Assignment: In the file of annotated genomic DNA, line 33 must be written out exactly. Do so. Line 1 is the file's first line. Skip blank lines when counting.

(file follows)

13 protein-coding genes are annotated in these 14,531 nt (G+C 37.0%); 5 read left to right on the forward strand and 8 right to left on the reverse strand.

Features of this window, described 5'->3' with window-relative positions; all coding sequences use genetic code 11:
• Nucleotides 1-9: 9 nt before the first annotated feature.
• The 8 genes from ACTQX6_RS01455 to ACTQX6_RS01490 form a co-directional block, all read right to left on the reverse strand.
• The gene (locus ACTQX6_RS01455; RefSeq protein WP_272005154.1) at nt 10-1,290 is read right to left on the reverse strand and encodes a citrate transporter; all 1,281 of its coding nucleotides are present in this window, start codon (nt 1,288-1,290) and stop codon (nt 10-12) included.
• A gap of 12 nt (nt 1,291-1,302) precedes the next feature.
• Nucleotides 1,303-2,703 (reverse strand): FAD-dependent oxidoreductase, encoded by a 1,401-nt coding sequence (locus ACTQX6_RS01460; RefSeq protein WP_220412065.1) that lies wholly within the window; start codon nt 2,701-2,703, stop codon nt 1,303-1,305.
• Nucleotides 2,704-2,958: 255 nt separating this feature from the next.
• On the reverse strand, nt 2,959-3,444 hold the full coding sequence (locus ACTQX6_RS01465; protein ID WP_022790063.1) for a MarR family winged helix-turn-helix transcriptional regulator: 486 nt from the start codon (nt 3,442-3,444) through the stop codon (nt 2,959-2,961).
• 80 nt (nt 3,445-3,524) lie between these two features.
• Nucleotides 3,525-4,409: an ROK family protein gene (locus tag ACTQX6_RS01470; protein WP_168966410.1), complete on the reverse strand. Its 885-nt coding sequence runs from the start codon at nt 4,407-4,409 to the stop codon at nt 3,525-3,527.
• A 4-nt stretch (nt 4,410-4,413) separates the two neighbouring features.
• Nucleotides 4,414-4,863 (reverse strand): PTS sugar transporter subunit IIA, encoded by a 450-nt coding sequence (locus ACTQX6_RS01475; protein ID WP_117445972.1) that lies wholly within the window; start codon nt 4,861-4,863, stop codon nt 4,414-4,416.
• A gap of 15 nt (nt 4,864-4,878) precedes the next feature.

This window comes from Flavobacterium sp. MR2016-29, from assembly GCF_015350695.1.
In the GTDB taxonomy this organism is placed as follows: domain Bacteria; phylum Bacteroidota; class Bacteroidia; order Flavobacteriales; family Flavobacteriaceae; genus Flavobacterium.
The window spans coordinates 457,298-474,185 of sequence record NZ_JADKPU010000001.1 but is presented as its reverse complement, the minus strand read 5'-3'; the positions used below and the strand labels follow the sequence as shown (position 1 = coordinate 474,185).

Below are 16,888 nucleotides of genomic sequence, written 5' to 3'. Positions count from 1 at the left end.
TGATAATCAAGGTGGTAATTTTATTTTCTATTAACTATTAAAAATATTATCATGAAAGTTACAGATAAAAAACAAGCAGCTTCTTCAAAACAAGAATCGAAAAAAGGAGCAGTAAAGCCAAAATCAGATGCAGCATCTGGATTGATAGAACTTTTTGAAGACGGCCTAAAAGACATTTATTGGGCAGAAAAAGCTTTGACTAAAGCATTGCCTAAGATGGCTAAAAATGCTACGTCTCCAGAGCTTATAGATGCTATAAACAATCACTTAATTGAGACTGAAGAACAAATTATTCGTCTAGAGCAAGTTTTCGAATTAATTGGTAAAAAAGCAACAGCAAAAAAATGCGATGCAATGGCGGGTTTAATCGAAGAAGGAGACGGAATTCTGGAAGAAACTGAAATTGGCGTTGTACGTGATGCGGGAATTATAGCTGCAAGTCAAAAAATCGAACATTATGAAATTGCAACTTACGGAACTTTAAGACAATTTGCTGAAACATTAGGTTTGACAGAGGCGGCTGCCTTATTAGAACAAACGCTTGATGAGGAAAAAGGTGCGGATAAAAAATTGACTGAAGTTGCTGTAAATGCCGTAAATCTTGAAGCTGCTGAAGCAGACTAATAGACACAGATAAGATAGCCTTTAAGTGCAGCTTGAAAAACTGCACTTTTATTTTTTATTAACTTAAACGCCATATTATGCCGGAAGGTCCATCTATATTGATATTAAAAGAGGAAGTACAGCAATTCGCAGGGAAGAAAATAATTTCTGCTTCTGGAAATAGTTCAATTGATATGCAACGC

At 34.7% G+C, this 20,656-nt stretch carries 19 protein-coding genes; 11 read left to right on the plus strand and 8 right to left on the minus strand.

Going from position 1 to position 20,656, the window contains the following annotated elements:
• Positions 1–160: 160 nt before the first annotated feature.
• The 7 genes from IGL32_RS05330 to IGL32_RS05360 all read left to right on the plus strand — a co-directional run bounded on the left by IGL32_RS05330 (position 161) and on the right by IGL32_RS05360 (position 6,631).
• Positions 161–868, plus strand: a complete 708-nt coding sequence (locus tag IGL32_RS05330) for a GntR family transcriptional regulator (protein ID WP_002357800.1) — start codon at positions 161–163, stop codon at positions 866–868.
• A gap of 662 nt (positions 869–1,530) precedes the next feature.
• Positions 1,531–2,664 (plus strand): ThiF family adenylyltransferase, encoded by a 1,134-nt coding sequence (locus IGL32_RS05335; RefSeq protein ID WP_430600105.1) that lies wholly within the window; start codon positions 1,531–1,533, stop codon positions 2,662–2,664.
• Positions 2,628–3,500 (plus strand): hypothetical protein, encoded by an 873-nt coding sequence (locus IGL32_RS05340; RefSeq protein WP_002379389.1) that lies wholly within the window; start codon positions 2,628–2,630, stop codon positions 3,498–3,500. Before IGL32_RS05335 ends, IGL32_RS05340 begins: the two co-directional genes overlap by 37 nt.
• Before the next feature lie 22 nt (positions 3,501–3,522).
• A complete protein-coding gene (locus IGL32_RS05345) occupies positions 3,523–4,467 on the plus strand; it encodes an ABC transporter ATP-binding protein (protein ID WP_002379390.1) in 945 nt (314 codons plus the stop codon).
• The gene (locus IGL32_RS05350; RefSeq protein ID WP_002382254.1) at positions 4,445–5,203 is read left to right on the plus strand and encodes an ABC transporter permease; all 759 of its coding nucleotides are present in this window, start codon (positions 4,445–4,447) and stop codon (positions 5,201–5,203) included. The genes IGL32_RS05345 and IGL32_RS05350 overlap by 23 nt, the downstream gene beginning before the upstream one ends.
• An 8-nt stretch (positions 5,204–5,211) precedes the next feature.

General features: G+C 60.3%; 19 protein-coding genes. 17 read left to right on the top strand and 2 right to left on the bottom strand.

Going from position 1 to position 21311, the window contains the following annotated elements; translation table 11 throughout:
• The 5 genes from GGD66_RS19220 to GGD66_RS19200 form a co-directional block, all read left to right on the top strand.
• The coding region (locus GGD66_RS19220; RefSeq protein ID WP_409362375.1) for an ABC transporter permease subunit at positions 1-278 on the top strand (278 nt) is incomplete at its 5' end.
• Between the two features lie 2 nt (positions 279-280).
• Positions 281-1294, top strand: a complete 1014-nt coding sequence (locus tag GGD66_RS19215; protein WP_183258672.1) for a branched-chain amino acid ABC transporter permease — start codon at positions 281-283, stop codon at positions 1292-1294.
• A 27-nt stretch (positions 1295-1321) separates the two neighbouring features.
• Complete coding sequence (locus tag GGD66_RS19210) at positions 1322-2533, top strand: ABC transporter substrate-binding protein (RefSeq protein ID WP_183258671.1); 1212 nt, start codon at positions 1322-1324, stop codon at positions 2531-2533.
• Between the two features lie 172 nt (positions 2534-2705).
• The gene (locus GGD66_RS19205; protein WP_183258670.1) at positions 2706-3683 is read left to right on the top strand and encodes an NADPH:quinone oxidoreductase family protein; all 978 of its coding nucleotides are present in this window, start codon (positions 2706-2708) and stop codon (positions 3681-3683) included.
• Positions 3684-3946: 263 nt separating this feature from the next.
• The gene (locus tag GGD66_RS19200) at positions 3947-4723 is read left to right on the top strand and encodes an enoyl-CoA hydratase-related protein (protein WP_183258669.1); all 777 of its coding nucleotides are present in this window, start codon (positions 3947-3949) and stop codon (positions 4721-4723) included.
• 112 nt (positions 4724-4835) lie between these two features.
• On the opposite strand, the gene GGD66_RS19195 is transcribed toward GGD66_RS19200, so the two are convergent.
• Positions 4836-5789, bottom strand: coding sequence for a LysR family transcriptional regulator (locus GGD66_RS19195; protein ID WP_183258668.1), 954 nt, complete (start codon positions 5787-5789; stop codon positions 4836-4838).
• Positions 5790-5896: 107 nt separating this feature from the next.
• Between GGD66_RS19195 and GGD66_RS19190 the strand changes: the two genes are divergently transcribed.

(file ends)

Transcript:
Going from position 1 to position 21311, the window contains the following annotated elements; translation table 11 throughout: